Ex Parte La Prade, 289 U.S. 444 (1933)
U.S. Supreme CourtEx Parte La Prade, 289 U.S. 444 (1933)
Ex Parte La Prade
No. 21, Original
Argued April 17, 18, 1933
Decided May 22, 1933
289 U.S. 444
1. A suit against a state officer in a federal court, alleging that a state statute is unconstitutional, that the defendant threatens to enforce it by suing colori officii for drastic penalties prescribed by the statute for its violation, and so will subject the plaintiff to irreparable injury unless enjoined, is a suit against the defendant as an individual, Ex parte Young, 209 U. S. 123. P. 289 U. S. 455.
2. Such a suit abates upon the defendant's retirement from office, unless it can be revived against his successor under authority of a statute. P. 289 U.S. 456.
3. Arizona laws do not provide for substitution of the successor. Irwin v. Wright, 258 U. S. 219. P. 289 U.S. 456.
4. Section 780(b), U.S.C. Title 28, providing for substitution of state officials in suits by or against them in the federal courts "relating to the present or future discharge of official duties," does not authorize the imposition of liability or restraint upon the successor on account of anything done or threatened by the predecessor individually. P. 289 U. S. 458.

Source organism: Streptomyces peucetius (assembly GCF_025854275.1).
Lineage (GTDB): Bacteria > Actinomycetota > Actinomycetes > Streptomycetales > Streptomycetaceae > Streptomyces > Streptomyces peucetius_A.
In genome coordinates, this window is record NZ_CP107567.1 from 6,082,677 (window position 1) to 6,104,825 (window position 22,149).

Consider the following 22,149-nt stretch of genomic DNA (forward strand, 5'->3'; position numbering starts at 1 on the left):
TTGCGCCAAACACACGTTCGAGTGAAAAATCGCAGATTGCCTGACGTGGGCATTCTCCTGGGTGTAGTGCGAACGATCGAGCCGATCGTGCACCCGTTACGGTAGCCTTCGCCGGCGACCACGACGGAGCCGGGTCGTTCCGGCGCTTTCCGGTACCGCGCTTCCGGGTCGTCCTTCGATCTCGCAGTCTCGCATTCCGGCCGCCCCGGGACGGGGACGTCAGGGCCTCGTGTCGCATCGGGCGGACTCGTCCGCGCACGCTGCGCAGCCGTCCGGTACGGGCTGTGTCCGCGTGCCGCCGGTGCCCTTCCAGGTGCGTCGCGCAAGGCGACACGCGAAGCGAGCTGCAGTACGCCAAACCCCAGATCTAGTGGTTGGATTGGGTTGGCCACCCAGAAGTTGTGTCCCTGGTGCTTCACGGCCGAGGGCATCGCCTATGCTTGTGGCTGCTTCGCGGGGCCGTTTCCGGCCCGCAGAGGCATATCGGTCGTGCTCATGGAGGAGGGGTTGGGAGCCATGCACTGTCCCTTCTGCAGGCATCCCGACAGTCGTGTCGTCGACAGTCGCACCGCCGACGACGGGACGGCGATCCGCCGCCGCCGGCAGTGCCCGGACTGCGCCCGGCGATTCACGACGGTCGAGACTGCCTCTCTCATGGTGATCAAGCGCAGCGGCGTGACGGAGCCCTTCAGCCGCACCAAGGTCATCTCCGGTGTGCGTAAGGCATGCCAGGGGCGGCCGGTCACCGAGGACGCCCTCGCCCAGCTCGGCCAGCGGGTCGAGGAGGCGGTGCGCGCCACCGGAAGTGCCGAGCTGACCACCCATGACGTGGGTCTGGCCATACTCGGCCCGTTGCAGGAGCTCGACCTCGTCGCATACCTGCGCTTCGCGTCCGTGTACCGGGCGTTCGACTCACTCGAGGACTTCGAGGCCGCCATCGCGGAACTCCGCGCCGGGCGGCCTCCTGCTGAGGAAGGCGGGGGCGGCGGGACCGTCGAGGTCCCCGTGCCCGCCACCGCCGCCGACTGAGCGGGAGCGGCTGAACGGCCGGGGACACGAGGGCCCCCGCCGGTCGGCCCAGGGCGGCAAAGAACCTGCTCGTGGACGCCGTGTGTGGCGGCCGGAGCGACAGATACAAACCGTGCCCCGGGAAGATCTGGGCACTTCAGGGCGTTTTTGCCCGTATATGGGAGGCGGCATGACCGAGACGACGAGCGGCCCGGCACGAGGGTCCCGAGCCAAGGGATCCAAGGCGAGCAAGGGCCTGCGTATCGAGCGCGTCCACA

5. In construing § 78, supra, which relates to substitution of both federal and state officers, it is to be borne in mind that, while Congress can direct the conduct of federal officers in proceedings brought by or against them as such, and may ordain that they may sue or be sued as representatives of the United States and stand in judgment on its behalf, it is not so empowered as to state officers. P. 289 U. S. 458.
6. Wrongs committed or threatened by an officer under an unconstitutional statute do not constitute ground for an injunction against his successor; nor does a declaration of the statute that he shall bring penalty suits to enforce it, since he might hold it unconstitutional and deem himself justified by his official oath in refraining. P. 289 U. S. 458.
7. In the absence of statutory authority, the District Court had no jurisdiction to substitute the successor as defendant in this case or to direct that the suit be continued against him. P. 289 U. S. 459.
8. The question is reserved whether or in what circumstances a successor in office who adopts the attitude of his predecessor and is proceeding or threatening to enforce an unconstitutional statute may be substituted in a pending suit. P. 289 U. S. 459.
Mandamus to issue.
Motion for leave to file a petition for a writ of mandamus requiring a circuit and two district judges to dismiss, as to the relator, two suits in which he was made party defendant by orders of substitution. The argument was on the motion for leave to file and the judges' return to an order to show cause. See 2 F. Supp. 855.